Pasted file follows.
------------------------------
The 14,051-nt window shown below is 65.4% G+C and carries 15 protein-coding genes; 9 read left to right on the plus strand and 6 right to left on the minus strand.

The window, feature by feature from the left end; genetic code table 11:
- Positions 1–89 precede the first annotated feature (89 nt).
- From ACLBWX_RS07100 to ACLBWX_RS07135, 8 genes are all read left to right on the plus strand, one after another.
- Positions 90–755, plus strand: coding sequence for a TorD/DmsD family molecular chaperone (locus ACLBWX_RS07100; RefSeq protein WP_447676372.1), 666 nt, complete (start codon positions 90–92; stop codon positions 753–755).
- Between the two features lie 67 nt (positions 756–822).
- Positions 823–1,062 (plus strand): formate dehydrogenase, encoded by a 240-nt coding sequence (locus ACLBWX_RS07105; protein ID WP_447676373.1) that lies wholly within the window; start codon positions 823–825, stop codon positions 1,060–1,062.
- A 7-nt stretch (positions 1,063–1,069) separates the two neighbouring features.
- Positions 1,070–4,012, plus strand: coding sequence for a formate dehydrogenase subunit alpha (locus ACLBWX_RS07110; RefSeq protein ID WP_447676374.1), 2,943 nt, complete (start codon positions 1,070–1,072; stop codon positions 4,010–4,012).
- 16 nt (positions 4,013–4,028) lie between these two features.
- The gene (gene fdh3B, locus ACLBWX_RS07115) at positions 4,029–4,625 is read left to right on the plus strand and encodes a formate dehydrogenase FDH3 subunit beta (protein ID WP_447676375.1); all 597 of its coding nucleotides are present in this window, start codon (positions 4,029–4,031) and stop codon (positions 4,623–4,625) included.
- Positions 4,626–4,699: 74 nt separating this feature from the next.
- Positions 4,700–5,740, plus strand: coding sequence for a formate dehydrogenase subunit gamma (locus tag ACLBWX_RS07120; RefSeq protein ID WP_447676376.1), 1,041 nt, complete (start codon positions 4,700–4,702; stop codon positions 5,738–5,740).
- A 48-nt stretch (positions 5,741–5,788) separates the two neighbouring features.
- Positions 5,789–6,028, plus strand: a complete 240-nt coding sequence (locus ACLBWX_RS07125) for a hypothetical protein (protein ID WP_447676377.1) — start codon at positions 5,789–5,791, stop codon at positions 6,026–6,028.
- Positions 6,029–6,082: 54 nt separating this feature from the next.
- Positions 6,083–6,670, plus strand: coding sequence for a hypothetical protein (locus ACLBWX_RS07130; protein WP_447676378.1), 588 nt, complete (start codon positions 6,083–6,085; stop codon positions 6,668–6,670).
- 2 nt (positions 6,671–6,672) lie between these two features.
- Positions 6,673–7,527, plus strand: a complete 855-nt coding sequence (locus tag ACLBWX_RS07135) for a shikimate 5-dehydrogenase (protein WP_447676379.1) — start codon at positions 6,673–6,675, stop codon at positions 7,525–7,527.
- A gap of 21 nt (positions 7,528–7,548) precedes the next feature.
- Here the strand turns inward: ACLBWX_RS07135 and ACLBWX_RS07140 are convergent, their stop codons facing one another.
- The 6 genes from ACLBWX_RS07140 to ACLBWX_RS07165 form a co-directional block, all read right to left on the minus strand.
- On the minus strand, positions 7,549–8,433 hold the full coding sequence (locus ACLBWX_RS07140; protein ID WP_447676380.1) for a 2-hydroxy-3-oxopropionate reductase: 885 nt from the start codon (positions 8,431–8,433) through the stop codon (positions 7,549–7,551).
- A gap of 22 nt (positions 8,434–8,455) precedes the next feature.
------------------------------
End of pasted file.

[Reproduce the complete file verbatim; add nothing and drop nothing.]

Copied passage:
The 14,051-nt window shown below is 65.4% G+C and carries 15 protein-coding genes; 9 read left to right on the plus strand and 6 right to left on the minus strand.

The window, feature by feature from the left end; genetic code table 11:
- Positions 1–89 precede the first annotated feature (89 nt).
- From ACLBWX_RS07100 to ACLBWX_RS07135, 8 genes are all read left to right on the plus strand, one after another.
- Positions 90–755, plus strand: coding sequence for a TorD/DmsD family molecular chaperone (locus ACLBWX_RS07100; RefSeq protein WP_447676372.1), 666 nt, complete (start codon positions 90–92; stop codon positions 753–755).
- Between the two features lie 67 nt (positions 756–822).
- Positions 823–1,062 (plus strand): formate dehydrogenase, encoded by a 240-nt coding sequence (locus ACLBWX_RS07105; protein ID WP_447676373.1) that lies wholly within the window; start codon positions 823–825, stop codon positions 1,060–1,062.
- A 7-nt stretch (positions 1,063–1,069) separates the two neighbouring features.
- Positions 1,070–4,012, plus strand: coding sequence for a formate dehydrogenase subunit alpha (locus ACLBWX_RS07110; RefSeq protein ID WP_447676374.1), 2,943 nt, complete (start codon positions 1,070–1,072; stop codon positions 4,010–4,012).
- 16 nt (positions 4,013–4,028) lie between these two features.
- The gene (gene fdh3B, locus ACLBWX_RS07115) at positions 4,029–4,625 is read left to right on the plus strand and encodes a formate dehydrogenase FDH3 subunit beta (protein ID WP_447676375.1); all 597 of its coding nucleotides are present in this window, start codon (positions 4,029–4,031) and stop codon (positions 4,623–4,625) included.
- Positions 4,626–4,699: 74 nt separating this feature from the next.
- Positions 4,700–5,740, plus strand: coding sequence for a formate dehydrogenase subunit gamma (locus tag ACLBWX_RS07120; RefSeq protein ID WP_447676376.1), 1,041 nt, complete (start codon positions 4,700–4,702; stop codon positions 5,738–5,740).
- A 48-nt stretch (positions 5,741–5,788) separates the two neighbouring features.
- Positions 5,789–6,028, plus strand: a complete 240-nt coding sequence (locus ACLBWX_RS07125) for a hypothetical protein (protein ID WP_447676377.1) — start codon at positions 5,789–5,791, stop codon at positions 6,026–6,028.
- Positions 6,029–6,082: 54 nt separating this feature from the next.
- Positions 6,083–6,670, plus strand: coding sequence for a hypothetical protein (locus ACLBWX_RS07130; protein WP_447676378.1), 588 nt, complete (start codon positions 6,083–6,085; stop codon positions 6,668–6,670).
- 2 nt (positions 6,671–6,672) lie between these two features.
- Positions 6,673–7,527, plus strand: a complete 855-nt coding sequence (locus tag ACLBWX_RS07135) for a shikimate 5-dehydrogenase (protein WP_447676379.1) — start codon at positions 6,673–6,675, stop codon at positions 7,525–7,527.
- A gap of 21 nt (positions 7,528–7,548) precedes the next feature.
- Here the strand turns inward: ACLBWX_RS07135 and ACLBWX_RS07140 are convergent, their stop codons facing one another.
- The 6 genes from ACLBWX_RS07140 to ACLBWX_RS07165 form a co-directional block, all read right to left on the minus strand.
- On the minus strand, positions 7,549–8,433 hold the full coding sequence (locus ACLBWX_RS07140; protein ID WP_447676380.1) for a 2-hydroxy-3-oxopropionate reductase: 885 nt from the start codon (positions 8,431–8,433) through the stop codon (positions 7,549–7,551).
- A gap of 22 nt (positions 8,434–8,455) precedes the next feature.